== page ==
Texas linebacker Joseph Ossai (46) blocks a field goal attempted by Kansas kicker Liam Jones (46) on Oct. 19, 2019 in Austin. [RICARDO B. BRAZZIELL/AMERICAN-STATESMAN]


Texas’ notable number: Icing the opposing kicker under Tom Herman — and the number 2

Posted November 7th, 2019


Each week this fall, we’re looking at a specific number that’s tied to Texas football.

This week’s notable number is 2 — the jersey number assigned to freshmen Roschon Johnson, a quarterback-turned-running back, and cornerback Kenyatta Watson II. Only two Longhorns (Brandon Jones and Joseph Ossai) have recorded more tackles than Caden Sterns, who has missed half of the eight games with a knee injury. There have been two 200-yard receiving performances in the 1,319 games played at Texas.

Two also represents the times that Texas has successfully iced an opposing kicker under head coach Tom Herman.


When icing an opposing kicker, a team calls a timeout just before the snap on an attempted field goal. The point is to throw off his rhythm or make him think longer about what is usually a high-stakes kick.

For this exercise, we are only considering the timeouts Texas has called before a field goal attempted in overtime or within the final 30 seconds of a half. Since 2017 — Herman’s first season — Texas has faced five situations that met that criteria. Following a Texas timeout, opposing kickers have been successful on three of the five kicks:

On two of the made field goals, the decision to call a timeout actually backfired on Texas. Kell, a freshman who was attempting his third-ever field goal, missed his first 52-yard try. The timeout, however, was called just before the snap. The same thing happened last season with Staley. With a practice kick behind them, both kickers were successful on their second tries.

Texas kicker Cameron Dicker (17) makes a field goal against Oklahoma at the Cotton Bowl in Dallas on Oct. 12, 2019. [Stephen Spillman for Statesman]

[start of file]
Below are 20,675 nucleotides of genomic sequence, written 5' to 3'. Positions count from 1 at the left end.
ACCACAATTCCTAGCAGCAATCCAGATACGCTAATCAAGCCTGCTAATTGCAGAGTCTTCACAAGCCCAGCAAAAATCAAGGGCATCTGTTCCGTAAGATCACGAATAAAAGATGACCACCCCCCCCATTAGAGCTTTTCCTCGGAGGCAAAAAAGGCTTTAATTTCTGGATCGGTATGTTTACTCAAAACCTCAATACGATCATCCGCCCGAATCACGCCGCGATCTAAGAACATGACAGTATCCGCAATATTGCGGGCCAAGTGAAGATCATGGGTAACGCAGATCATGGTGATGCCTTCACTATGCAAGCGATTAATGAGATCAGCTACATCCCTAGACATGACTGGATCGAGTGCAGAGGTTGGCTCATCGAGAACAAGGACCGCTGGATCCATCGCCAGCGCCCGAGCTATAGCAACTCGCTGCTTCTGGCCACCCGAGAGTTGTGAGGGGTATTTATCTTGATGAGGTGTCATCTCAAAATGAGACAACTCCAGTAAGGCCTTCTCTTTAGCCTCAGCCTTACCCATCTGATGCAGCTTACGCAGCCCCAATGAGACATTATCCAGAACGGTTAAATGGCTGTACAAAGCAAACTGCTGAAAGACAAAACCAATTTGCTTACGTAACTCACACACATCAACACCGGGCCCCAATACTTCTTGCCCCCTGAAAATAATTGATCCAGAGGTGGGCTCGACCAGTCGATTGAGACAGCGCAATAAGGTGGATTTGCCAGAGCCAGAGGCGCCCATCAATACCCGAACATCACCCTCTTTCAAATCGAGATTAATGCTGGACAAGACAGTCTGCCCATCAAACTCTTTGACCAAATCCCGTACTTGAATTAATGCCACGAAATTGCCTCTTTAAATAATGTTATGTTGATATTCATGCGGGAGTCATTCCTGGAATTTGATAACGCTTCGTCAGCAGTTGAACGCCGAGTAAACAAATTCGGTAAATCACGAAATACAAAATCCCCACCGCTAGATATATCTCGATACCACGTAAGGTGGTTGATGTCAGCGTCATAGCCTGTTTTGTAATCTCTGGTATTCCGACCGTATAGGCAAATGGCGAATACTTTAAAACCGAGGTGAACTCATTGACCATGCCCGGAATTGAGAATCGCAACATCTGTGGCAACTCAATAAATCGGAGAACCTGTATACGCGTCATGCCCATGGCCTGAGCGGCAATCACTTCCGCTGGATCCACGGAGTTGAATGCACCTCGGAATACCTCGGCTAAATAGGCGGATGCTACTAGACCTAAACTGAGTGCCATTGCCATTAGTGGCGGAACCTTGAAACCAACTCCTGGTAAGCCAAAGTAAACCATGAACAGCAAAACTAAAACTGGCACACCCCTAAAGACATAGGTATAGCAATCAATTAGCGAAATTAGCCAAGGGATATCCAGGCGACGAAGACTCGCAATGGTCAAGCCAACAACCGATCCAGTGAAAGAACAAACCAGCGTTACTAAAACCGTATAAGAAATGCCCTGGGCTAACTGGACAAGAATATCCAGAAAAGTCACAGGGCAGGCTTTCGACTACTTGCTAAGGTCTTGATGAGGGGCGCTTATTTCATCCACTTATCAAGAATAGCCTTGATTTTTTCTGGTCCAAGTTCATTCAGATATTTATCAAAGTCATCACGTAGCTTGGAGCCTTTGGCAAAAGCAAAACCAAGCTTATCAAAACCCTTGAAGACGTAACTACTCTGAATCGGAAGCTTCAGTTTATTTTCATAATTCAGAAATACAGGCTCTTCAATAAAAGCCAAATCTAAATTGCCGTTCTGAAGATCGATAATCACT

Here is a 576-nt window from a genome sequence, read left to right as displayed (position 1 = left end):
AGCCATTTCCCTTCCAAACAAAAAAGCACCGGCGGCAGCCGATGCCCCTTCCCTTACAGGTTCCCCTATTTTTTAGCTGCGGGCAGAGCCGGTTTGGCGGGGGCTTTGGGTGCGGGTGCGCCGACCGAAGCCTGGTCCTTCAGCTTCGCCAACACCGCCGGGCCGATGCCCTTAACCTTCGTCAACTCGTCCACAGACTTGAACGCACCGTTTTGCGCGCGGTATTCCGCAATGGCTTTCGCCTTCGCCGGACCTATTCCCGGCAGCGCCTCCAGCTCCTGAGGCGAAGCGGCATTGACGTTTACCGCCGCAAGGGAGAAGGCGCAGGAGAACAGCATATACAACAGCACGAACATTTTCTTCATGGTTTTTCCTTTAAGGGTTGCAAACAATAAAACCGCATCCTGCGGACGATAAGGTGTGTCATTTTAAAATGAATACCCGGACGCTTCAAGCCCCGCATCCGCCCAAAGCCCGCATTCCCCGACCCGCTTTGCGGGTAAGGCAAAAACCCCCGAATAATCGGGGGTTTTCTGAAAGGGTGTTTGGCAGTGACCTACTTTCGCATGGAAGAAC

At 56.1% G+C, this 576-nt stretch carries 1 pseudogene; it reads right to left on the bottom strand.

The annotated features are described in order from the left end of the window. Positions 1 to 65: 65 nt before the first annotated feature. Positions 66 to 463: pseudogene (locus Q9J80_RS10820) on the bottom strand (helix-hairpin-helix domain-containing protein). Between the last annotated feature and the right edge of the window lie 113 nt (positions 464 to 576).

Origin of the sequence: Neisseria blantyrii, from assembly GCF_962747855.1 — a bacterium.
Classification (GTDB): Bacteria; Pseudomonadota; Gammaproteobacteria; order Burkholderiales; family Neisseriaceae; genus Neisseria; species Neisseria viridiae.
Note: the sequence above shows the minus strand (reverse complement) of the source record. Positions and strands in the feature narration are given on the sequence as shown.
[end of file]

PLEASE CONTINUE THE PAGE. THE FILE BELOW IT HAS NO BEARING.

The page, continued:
On Monday, Herman was asked about icing an opposing kicker. He lamented letting Kell get in a free kick and said he should have called his timeout earlier. Herman argued, though, that messing with a kicker’s routine was worth the usage of any remaining timeouts.

So if you can do anything to — that’s such a routine-oriented position in terms of your steps and your — everything that you do in terms of your setup, it’s very much like a golf swing where you’re going to grip the club a certain way, you’re going to dig your cleat in a certain way,” Herman explained. “I do think that anything you can do that doesn’t — there’s no cost benefit in terms of, well, I could have saved them until the second half. You don’t get them; they go away at halftime.”

Over the past three seasons, Texas kickers have also breezed past icing attempts by opposing coaches. In fact, rival Oklahoma has tried that trick four times. In 2017, Joshua Rowland made a 34-yard field goal just after OU had called a pre-halftime timeout. Last month, Sooners coach Lincoln Riley burned three timeouts before Cameron Dicker coolly nailed a 49-yarder with no time left in the first half at the Cotton Bowl.

When asked later about Riley’s timeout tactics, Dicker said the sequence taught him a lesson. “I just didn’t know that was possible,” said Dicker, who also made a 22-yarder after a 2018 icing attempt by Iowa State. “I was laughing about it because all I know is Madden. In Madden, you can only call one.”